What was really nice was when people started noticing that I was going. A small group of my friends congealed around me and my car. It was nice, giving hugs, being sent off well-wished. I’d spent the last three-or-so weeks in relative isolation, miserable and bitter in my tent, having assumed that I didn’t have any friends. Guess I was wrong.
Packing for travel’s fun, if you like Tetris—and I got a pretty good score on this one. I squished so much stuff into such a small amount of space.
I’m in New Orleans, right now, at a friend’s house.
It was pointed out to me, more than once, that New York could be a great place to visit, or to live. The city seems to be a point of fascination for those who haven’t been. I found it strange, at first: I grew up about a 45 minute drive from the city, and I haven’t visited myself in almost a decade. It took a slack-jawed dreamer kid to tell me his dream of seeing the Statue of Liberty just once, and this pretty girl who wanted to visit all the museums, and there was someone, too, who was fascinated with Central Park—Central Park? To me, it’s always been an anticlimactic patch of dirt and trees where yuppies take their poor undersized city dogs in Christmas sweaters to shit on the foliage while they gossip on their phones, using Bluetooth so they can utilize their pooper scooper with maximum efficiency. But, some people can find the good in everything.
I want that.
I want to observe, to be amazed by everything, to be at peace with, in acceptance of, everything.
When I get back home, I’m going to visit the city, starting with the Museum of Natural History. First, though, I’ll hang out in New Orleans for a day or three.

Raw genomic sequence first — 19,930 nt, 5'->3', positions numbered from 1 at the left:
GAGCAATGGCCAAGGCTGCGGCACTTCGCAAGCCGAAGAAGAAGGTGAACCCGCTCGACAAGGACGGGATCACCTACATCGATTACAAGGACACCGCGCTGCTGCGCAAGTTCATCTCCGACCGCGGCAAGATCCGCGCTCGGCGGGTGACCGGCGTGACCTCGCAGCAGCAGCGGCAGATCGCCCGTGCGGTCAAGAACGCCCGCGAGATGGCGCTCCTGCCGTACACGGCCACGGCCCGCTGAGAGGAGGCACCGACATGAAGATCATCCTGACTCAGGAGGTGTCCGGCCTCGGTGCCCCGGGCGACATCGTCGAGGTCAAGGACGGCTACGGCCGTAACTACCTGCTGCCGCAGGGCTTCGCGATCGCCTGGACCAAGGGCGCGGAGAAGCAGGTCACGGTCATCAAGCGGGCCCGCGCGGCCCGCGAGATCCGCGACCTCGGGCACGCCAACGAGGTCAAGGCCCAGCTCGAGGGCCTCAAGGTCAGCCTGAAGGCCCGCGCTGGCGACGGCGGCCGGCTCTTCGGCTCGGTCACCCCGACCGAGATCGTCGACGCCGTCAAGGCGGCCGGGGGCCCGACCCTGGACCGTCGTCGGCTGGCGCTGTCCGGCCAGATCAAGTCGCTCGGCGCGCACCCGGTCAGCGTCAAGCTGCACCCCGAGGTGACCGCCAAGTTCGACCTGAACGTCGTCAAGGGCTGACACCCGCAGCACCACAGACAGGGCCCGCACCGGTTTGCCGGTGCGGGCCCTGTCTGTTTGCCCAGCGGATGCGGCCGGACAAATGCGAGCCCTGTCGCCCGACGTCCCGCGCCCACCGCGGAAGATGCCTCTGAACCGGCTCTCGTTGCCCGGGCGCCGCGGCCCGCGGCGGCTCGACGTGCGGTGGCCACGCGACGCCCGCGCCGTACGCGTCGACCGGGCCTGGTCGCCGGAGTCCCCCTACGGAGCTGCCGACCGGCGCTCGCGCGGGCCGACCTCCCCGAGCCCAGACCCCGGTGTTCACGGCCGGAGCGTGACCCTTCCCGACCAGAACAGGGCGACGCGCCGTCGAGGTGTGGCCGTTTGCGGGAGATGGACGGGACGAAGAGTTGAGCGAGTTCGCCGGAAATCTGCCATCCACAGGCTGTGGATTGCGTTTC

~Ezekiel S.

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Dust, Thoughts, Dusty Thoughts

                There’s dust, here in Texas.

                It’s unfortunate, that I often miss the beauty in dust, that I can station behind the wheel of my Honda and see the world, and the whole time, never see anything at all.

                It’s amazing how I can trek an entire day without remembering a single detail.

Does responsibility do this to me? Responsibility: the ticking of a clock, the need to put gas in my car, or make educated purchases, or hoard enough weekly quarters for laundry? Maybe…I don’t like being forced to do things, and when I’m unhappy, or in a rush, I drop out of the world. The tug of duty, it’s heavy, and can tether me to ‘the grind.’ But that’s not the answer; how many couch potatoes do you know who are actually content? What if sat and did nothing each day? At the end of my life, would I have even lived at all?

                My thinking: the happier I am, the more I can pay attention. The mind tends to reject the unpalatable. And, rejection: if you reject an event, did it truly happen? Did you experience that event, or did you experience yourself wishing that the event was over already? It’s the tree, too, falling down in the forest with no one to hear it.